Equity Award Center

Managing Risk

Try to avoid risks associated with overconcentration. Diversification and hedging are two ways to help reduce concentration risk.

How can I manage my risk?

Rande Spiegelman

When you're thinking about risk, consider all your sources of income and retirement savings. For many people, that will include a salary, a 401(k), bonus compensation, and equity awards. In other words, both your short-term finances (in the form of your paycheck and benefits) as well as your long-term finances (in the form of company stock) may be linked to your employer. That sets you up for exposure to what the financial pros call nonsystematic risk: the risk of investing in a specific company. If your overall wealth is tied up in a single stock, you risk a major financial setback if the stock declines.

According to work done by the Schwab Center for Financial Research, you should be concerned if any one stock (including your employer's) accounts for 10% or more of your total equity exposure. And alarm bells should really start ringing if that number jumps to more than 20%. (This rough rule of thumb assumes the rest of your portfolio is adequately diversified and your overall equity position is a significant part of your portfolio. If stocks only make up, say, 10% of your portfolio, a concentrated equity position may not be as much of a concern relative to your overall wealth.)

How stock options fit in

Even though you didn't have to put up any cash for your options at the time of grant, they should still be viewed seriously for what they represent: compensation you accepted in lieu of cash for all your hard work. When calculating how much of your employer's stock makes up your portfolio, include the current value of your vested stock options—what they'd be worth if you exercised them today. If your overall position in your employer's stock represents more than 20% of your total equity exposure, you should consider taking action to properly diversify your portfolio.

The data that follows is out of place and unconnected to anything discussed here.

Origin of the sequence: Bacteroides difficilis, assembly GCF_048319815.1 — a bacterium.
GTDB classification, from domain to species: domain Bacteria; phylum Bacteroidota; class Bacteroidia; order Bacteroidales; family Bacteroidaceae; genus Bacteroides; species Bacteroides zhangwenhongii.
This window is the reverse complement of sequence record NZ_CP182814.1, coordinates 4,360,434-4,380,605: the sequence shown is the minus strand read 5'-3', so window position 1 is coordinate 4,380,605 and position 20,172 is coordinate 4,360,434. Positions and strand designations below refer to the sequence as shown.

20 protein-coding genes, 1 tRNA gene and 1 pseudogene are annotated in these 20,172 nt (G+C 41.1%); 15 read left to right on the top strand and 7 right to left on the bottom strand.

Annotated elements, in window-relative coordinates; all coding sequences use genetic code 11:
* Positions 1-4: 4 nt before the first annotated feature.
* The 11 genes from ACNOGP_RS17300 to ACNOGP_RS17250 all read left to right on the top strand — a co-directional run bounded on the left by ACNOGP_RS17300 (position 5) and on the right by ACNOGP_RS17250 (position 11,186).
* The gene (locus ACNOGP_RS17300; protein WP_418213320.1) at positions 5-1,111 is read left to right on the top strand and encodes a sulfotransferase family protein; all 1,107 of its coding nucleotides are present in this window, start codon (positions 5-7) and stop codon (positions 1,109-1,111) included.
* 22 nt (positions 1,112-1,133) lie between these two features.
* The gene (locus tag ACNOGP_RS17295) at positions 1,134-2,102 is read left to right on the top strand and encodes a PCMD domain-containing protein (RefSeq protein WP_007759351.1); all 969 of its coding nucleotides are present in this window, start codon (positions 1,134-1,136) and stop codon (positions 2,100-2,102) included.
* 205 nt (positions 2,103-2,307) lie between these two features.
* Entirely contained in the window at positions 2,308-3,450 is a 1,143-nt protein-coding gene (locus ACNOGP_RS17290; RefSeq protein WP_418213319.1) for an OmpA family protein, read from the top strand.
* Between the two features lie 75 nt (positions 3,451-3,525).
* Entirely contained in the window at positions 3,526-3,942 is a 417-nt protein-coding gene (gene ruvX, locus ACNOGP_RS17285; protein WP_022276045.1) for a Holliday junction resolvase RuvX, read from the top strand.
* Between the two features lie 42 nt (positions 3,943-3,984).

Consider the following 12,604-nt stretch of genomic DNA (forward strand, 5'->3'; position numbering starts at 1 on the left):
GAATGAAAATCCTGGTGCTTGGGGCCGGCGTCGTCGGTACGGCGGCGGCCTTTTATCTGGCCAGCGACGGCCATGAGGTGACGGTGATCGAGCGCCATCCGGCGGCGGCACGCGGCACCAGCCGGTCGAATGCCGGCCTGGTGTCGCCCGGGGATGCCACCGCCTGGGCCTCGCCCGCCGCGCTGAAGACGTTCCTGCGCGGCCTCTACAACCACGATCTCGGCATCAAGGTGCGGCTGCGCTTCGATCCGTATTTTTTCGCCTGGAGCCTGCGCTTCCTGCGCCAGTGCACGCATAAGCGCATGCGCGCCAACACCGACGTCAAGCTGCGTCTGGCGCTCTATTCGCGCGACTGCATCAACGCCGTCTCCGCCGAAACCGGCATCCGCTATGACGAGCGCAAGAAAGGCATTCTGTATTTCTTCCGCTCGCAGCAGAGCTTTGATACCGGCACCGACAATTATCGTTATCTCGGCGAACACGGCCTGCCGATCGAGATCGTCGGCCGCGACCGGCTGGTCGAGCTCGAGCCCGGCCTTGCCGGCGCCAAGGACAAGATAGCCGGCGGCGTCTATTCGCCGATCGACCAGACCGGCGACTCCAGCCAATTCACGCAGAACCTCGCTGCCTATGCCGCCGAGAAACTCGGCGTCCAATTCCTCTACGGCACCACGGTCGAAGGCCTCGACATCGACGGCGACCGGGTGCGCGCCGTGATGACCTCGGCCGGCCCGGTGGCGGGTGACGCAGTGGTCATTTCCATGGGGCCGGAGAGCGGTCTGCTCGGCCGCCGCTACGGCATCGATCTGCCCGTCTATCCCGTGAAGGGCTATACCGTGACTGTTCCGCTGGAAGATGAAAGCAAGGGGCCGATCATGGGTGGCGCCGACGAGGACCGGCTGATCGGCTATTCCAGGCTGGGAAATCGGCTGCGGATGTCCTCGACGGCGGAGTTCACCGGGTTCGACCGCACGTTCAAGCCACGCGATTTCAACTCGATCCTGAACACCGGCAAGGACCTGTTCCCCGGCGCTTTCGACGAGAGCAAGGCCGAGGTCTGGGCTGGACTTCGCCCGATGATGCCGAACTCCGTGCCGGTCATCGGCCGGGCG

One way to manage risk associated with stock options is by adopting an accelerated exercise-and-sell strategy, which allow you to invest the money in other assets. However, if you expect the value of your employer's stock to increase, you may want to delay an exercise. Or, you could exercise some options and sell the stock to diversify, and retain some of your options for a later exercise in order to maximize their value. Make sure you talk with an investment advisor and/or tax advisor before taking action. A knowledgeable professional should be able to help you establish a multi-year exercise strategy—one that seeks to minimize the tax hit, increase the efficiency of your cash flows, and potentially maximize your option benefit within the context of your overall financial picture and long-term goals.

Managing risk through diversification and hedging

To mitigate company-specific risk, you can invest in a number of companies across various sectors and industries, with no more than 4% to 5% (preferably 2% to 2.5%) of your total equity exposure represented by any one company's stock. Anything over this amount could expose you to more risk than you're comfortable with—above and beyond a certain level of nondiversifiable systematic risk (market risk) you can't get rid of.

Another way to manage risk is by hedging. A hedge is simply a strategy to help defend against financial loss, particularly if you have an overly concentrated position. Even if you have a diversified portfolio, investment hedges can also be used to offset potential losses when you're temporarily unwilling (or unable) to sell. For instance, if you're worried the bottom may drop out of the market—but you don't want to sell and incur taxes on your gains, or you're several years out from your vesting date on restricted stock—you might enter into a temporary hedge to protect your positions. If you’re seeking to hedge company stock, be sure to check with your employer regarding existing no-hedge rules, if any.

The bottom line

By selling your employer's stock and using the proceeds to buy stocks in other sectors or industries, you're helping to spread your risk around. It sounds obvious enough, but many employees tend to hold onto their company stock in spite of the risks. So when you receive a large grant of company stock, it's worth asking yourself: if you had the equivalent dollar amount, would you put all of it into company stock, or would you buy something else?

Read more:

Hedging Your Investments >
Strategies for Hedging and Diversification >

Rande Spiegelman, CPA, CFP®, is Vice President of Financial Planning at the Schwab Center for Financial Research. Spiegelman specializes in personal financial planning, including income tax, estate tax, retirement, cash flow net worth, compensatory stock options, employee plans, investments and portfolio planning.

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